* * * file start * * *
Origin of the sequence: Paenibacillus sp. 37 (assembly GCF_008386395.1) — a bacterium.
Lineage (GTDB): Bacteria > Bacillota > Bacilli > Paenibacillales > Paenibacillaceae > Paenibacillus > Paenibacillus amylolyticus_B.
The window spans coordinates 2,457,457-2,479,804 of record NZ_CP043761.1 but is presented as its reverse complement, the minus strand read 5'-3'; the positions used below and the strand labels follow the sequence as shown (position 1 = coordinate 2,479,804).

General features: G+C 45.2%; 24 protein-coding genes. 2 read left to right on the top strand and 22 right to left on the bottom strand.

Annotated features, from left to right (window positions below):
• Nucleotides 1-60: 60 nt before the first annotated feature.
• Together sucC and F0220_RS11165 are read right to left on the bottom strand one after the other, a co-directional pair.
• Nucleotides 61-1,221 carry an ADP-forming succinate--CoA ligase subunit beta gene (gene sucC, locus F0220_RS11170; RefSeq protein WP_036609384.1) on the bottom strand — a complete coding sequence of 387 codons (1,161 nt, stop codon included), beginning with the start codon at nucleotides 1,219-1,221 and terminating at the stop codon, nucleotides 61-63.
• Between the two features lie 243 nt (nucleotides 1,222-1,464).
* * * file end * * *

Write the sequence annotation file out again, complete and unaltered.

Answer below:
Origin of the sequence: Paenibacillus sp. 37 (assembly GCF_008386395.1) — a bacterium.
Lineage (GTDB): Bacteria > Bacillota > Bacilli > Paenibacillales > Paenibacillaceae > Paenibacillus > Paenibacillus amylolyticus_B.
The window spans coordinates 2,457,457-2,479,804 of record NZ_CP043761.1 but is presented as its reverse complement, the minus strand read 5'-3'; the positions used below and the strand labels follow the sequence as shown (position 1 = coordinate 2,479,804).

General features: G+C 45.2%; 24 protein-coding genes. 2 read left to right on the top strand and 22 right to left on the bottom strand.

Annotated features, from left to right (window positions below):
• Nucleotides 1-60: 60 nt before the first annotated feature.
• Together sucC and F0220_RS11165 are read right to left on the bottom strand one after the other, a co-directional pair.
• Nucleotides 61-1,221 carry an ADP-forming succinate--CoA ligase subunit beta gene (gene sucC, locus F0220_RS11170; RefSeq protein WP_036609384.1) on the bottom strand — a complete coding sequence of 387 codons (1,161 nt, stop codon included), beginning with the start codon at nucleotides 1,219-1,221 and terminating at the stop codon, nucleotides 61-63.
• Between the two features lie 243 nt (nucleotides 1,222-1,464).